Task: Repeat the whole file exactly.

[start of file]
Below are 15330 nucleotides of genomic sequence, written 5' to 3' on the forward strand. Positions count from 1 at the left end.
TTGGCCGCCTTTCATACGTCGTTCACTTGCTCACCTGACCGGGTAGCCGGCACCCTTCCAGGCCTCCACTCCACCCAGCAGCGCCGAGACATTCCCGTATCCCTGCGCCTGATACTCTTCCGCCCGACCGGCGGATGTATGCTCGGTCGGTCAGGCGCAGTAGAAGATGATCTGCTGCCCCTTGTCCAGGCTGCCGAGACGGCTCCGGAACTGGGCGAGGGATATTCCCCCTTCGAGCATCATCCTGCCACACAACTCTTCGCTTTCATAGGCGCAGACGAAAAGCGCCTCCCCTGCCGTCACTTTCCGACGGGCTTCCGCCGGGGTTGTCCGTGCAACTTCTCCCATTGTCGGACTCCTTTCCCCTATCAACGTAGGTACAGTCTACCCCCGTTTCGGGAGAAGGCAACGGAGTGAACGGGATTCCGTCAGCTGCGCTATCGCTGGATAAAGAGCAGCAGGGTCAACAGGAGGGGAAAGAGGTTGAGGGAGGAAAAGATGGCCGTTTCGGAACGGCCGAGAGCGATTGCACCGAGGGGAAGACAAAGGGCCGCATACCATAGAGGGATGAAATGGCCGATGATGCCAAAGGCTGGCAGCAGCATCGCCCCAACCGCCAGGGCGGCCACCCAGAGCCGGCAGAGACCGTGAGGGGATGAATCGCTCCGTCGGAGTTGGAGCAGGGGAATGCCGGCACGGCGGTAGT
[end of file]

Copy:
Below are 15330 nucleotides of genomic sequence, written 5' to 3' on the forward strand. Positions count from 1 at the left end.
TTGGCCGCCTTTCATACGTCGTTCACTTGCTCACCTGACCGGGTAGCCGGCACCCTTCCAGGCCTCCACTCCACCCAGCAGCGCCGAGACATTCCCGTATCCCTGCGCCTGATACTCTTCCGCCCGACCGGCGGATGTATGCTCGGTCGGTCAGGCGCAGTAGAAGATGATCTGCTGCCCCTTGTCCAGGCTGCCGAGACGGCTCCGGAACTGGGCGAGGGATATTCCCCCTTCGAGCATCATCCTGCCACACAACTCTTCGCTTTCATAGGCGCAGACGAAAAGCGCCTCCCCTGCCGTCACTTTCCGACGGGCTTCCGCCGGGGTTGTCCGTGCAACTTCTCCCATTGTCGGACTCCTTTCCCCTATCAACGTAGGTACAGTCTACCCCCGTTTCGGGAGAAGGCAACGGAGTGAACGGGATTCCGTCAGCTGCGCTATCGCTGGATAAAGAGCAGCAGGGTCAACAGGAGGGGAAAGAGGTTGAGGGAGGAAAAGATGGCCGTTTCGGAACGGCCGAGAGCGATTGCACCGAGGGGAAGACAAAGGGCCGCATACCATAGAGGGATGAAATGGCCGATGATGCCAAAGGCTGGCAGCAGCATCGCCCCAACCGCCAGGGCGGCCACCCAGAGCCGGCAGAGACCGTGAGGGGATGAATCGCTCCGTCGGAGTTGGAGCAGGGGAATGCCGGCACGGCGGTAGT